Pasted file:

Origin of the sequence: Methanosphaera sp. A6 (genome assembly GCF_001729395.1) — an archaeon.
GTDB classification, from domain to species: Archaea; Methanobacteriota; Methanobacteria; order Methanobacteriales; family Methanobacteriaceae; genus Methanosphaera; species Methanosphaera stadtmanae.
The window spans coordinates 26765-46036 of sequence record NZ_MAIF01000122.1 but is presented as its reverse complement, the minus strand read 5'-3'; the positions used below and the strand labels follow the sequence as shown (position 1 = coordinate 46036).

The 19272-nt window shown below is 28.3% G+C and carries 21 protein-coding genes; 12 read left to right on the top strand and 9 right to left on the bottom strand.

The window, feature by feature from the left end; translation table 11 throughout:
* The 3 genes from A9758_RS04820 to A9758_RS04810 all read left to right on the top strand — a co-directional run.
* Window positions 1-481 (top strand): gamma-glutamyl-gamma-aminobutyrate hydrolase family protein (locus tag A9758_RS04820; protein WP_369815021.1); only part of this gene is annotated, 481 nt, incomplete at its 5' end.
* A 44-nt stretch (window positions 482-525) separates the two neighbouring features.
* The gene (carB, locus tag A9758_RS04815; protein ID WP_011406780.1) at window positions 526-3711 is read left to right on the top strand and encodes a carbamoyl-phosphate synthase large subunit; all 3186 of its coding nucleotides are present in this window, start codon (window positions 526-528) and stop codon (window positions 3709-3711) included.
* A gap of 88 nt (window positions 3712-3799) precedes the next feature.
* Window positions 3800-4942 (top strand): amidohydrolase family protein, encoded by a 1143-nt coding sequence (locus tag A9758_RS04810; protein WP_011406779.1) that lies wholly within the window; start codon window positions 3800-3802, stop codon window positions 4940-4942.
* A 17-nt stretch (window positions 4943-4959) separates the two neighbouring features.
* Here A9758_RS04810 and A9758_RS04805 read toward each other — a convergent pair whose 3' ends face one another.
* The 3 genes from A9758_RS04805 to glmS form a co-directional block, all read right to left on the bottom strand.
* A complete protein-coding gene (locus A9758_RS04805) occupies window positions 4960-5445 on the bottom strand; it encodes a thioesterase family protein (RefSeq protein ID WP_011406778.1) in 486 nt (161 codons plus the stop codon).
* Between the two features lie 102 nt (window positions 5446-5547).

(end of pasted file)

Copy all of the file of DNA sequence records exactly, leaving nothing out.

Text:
Origin of the sequence: Methanosphaera sp. A6 (genome assembly GCF_001729395.1) — an archaeon.
GTDB classification, from domain to species: Archaea; Methanobacteriota; Methanobacteria; order Methanobacteriales; family Methanobacteriaceae; genus Methanosphaera; species Methanosphaera stadtmanae.
The window spans coordinates 26765-46036 of sequence record NZ_MAIF01000122.1 but is presented as its reverse complement, the minus strand read 5'-3'; the positions used below and the strand labels follow the sequence as shown (position 1 = coordinate 46036).

The 19272-nt window shown below is 28.3% G+C and carries 21 protein-coding genes; 12 read left to right on the top strand and 9 right to left on the bottom strand.

The window, feature by feature from the left end; translation table 11 throughout:
* The 3 genes from A9758_RS04820 to A9758_RS04810 all read left to right on the top strand — a co-directional run.
* Window positions 1-481 (top strand): gamma-glutamyl-gamma-aminobutyrate hydrolase family protein (locus tag A9758_RS04820; protein WP_369815021.1); only part of this gene is annotated, 481 nt, incomplete at its 5' end.
* A 44-nt stretch (window positions 482-525) separates the two neighbouring features.
* The gene (carB, locus tag A9758_RS04815; protein ID WP_011406780.1) at window positions 526-3711 is read left to right on the top strand and encodes a carbamoyl-phosphate synthase large subunit; all 3186 of its coding nucleotides are present in this window, start codon (window positions 526-528) and stop codon (window positions 3709-3711) included.
* A gap of 88 nt (window positions 3712-3799) precedes the next feature.
* Window positions 3800-4942 (top strand): amidohydrolase family protein, encoded by a 1143-nt coding sequence (locus tag A9758_RS04810; protein WP_011406779.1) that lies wholly within the window; start codon window positions 3800-3802, stop codon window positions 4940-4942.
* A 17-nt stretch (window positions 4943-4959) separates the two neighbouring features.
* Here A9758_RS04810 and A9758_RS04805 read toward each other — a convergent pair whose 3' ends face one another.
* The 3 genes from A9758_RS04805 to glmS form a co-directional block, all read right to left on the bottom strand.
* A complete protein-coding gene (locus A9758_RS04805) occupies window positions 4960-5445 on the bottom strand; it encodes a thioesterase family protein (RefSeq protein ID WP_011406778.1) in 486 nt (161 codons plus the stop codon).
* Between the two features lie 102 nt (window positions 5446-5547).